High memory consumption for non-ascii "Case operations"(like `.lower`, `.upper` etc.)?

When you do “case operation” like .lower, internally there is a difference between processing ascii and non-ascii strings. When it’s ascii, then ascii_upper_or_lower is used, which allocates around str_len bytes for the operation. But when it’s not ascii, case_operation is used, which will allocate sizeof(Py_UCS4) * 3 * str_len for the operation, perform it and then convert the result to an object of the right size(sizeof(Py_UCS[1/2/4] * str_len), freeing the sizeof(Py_UCS4) * 3 * str_len memory, allocated before.

Now, non-ascii variant is used, even if there is one character that is not in the basic ascii table (ord(char) > 127). Which creates situation like this: imagine that you have a string, that has 500k ascii characters and one non-ascii. For .lower operation CPython will allocate 4 * 3 * 500000 bytes which is around 6gb of memory for a .lower on a 500mb string.

Now for the question: what is the reasoning behind this huge memory allocation for non-ascii case and can we do something about it?

>>> len("ß")
>>> "ß".upper()
>>> len("ß".upper())

This is just one example. There are many Unicode characters which get transformed into several characters when changing case.

See https://www.unicode.org/versions/Unicode15.1.0/ch05.pdf#G21180 page 44 (emphasis mine):

Change in Length. Case mappings may produce strings of different lengths than the origi-
nal. For example, the German character U+00DF ß latin small letter sharp s expands
when uppercased to the sequence of two characters “SS”. Such expansion also occurs where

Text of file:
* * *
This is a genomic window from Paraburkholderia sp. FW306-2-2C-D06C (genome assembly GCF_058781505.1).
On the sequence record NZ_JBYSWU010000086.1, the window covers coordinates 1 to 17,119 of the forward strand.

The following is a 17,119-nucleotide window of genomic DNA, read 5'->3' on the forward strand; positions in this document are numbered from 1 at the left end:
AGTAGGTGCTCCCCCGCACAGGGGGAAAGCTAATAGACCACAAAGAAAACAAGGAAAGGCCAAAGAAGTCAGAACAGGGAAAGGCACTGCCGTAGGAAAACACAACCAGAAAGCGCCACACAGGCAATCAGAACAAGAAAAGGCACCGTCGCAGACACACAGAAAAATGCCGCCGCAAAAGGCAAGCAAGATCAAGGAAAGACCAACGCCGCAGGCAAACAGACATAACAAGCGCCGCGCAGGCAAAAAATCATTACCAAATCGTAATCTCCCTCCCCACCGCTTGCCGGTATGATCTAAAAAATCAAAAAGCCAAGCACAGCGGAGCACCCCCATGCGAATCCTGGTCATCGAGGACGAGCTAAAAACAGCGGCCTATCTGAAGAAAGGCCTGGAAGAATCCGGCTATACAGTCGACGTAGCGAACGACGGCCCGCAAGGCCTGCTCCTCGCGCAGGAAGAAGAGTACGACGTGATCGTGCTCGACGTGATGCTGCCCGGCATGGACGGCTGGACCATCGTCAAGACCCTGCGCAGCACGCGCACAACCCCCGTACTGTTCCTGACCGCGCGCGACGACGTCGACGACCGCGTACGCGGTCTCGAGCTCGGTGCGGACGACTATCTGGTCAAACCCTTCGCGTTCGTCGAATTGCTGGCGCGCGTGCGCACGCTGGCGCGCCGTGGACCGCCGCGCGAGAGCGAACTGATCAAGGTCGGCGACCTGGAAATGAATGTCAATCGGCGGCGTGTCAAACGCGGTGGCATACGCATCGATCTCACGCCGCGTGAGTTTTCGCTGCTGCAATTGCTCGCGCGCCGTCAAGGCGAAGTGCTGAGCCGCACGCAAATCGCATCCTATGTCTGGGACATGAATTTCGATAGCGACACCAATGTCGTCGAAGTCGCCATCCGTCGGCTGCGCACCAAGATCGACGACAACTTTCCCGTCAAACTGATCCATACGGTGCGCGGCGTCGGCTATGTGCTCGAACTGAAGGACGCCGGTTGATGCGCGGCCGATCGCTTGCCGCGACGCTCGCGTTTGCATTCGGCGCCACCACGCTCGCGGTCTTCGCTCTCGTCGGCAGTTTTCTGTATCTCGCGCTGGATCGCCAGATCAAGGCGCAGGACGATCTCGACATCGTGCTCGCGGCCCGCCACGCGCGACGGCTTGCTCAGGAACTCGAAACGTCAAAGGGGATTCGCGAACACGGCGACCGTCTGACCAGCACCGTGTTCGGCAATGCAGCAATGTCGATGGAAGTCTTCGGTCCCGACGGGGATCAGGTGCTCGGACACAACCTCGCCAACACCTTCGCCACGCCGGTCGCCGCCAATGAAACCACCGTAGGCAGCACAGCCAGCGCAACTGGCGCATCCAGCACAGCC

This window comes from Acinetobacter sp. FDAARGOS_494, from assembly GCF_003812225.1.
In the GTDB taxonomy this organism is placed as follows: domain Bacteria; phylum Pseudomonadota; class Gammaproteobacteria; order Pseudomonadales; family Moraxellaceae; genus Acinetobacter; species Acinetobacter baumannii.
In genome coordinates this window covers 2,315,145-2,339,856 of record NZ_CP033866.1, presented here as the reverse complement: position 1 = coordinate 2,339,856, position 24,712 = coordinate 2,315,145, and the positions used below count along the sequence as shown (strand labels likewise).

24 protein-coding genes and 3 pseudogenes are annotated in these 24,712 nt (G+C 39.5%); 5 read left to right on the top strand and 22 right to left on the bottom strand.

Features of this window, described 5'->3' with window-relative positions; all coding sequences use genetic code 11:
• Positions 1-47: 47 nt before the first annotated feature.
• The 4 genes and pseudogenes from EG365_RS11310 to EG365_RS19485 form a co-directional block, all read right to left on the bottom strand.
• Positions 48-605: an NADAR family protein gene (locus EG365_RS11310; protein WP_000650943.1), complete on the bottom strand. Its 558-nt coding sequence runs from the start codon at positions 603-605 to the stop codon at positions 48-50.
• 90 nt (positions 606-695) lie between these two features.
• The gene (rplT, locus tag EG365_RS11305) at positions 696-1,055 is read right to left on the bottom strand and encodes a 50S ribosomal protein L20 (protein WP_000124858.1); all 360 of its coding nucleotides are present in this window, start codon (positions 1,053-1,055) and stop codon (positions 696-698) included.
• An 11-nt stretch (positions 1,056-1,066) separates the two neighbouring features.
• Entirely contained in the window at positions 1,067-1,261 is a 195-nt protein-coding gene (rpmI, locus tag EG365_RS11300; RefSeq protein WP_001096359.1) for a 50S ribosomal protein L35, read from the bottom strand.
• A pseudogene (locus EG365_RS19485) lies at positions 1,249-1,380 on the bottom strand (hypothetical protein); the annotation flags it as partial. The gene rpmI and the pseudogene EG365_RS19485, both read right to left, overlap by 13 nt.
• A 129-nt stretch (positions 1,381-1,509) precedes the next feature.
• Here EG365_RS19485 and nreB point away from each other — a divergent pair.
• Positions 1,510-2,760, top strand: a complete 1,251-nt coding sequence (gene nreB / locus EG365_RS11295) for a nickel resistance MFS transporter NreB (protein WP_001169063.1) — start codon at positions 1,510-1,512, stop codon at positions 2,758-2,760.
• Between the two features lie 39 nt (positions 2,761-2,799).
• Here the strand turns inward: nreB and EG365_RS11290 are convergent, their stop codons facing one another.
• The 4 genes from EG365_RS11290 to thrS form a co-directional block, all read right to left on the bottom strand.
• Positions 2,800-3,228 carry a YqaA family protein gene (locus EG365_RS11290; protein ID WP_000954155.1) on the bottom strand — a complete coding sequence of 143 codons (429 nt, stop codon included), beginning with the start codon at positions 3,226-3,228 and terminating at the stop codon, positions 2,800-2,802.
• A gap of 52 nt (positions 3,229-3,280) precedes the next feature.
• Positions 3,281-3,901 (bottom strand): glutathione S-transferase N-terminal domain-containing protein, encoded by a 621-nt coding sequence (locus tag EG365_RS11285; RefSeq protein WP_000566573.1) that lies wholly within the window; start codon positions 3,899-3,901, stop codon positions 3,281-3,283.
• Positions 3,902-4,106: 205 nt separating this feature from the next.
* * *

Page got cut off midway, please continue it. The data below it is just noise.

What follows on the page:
there is no precomposed character corresponding to a case mapping, such as with U+0149
N latin small letter n preceded by apostrophe. The maximum string expansion as a
result of case mapping in the Unicode Standard is three.
For example, uppercasing U+0390
t greek small letter iota with dialytika and tonos results in three characters.

I guess you could do the operation separately for smaller substrings, making for smaller allocations each time, and concatenate the results.

You could also do some sort of guess for the final length (x times the original length, with x < 3) and reallocate if needed.

Yet another option would be to walk the string once to determine the final length, allocate it, and re-walk to do the actual mapping.

There are many strategies. In general, core devs are conservative when it comes to accepting changes that will increase complexity and also potentially impact performance. If you want to propose something this to be done by default for very large strings, I think you would need to come up with an implementation and some benchmarks.

If you only want to solve your problem in production right now, you could write your own implementation of either strategy in pure Python using bytearrays.

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Another approach might be to use str.translate with a translation dictionary.

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Most codepoints map to 1 codepoint, a few to 2 codepoints, and very few to 3 codepoints.

Is this an actual problem or just a theoretical concern?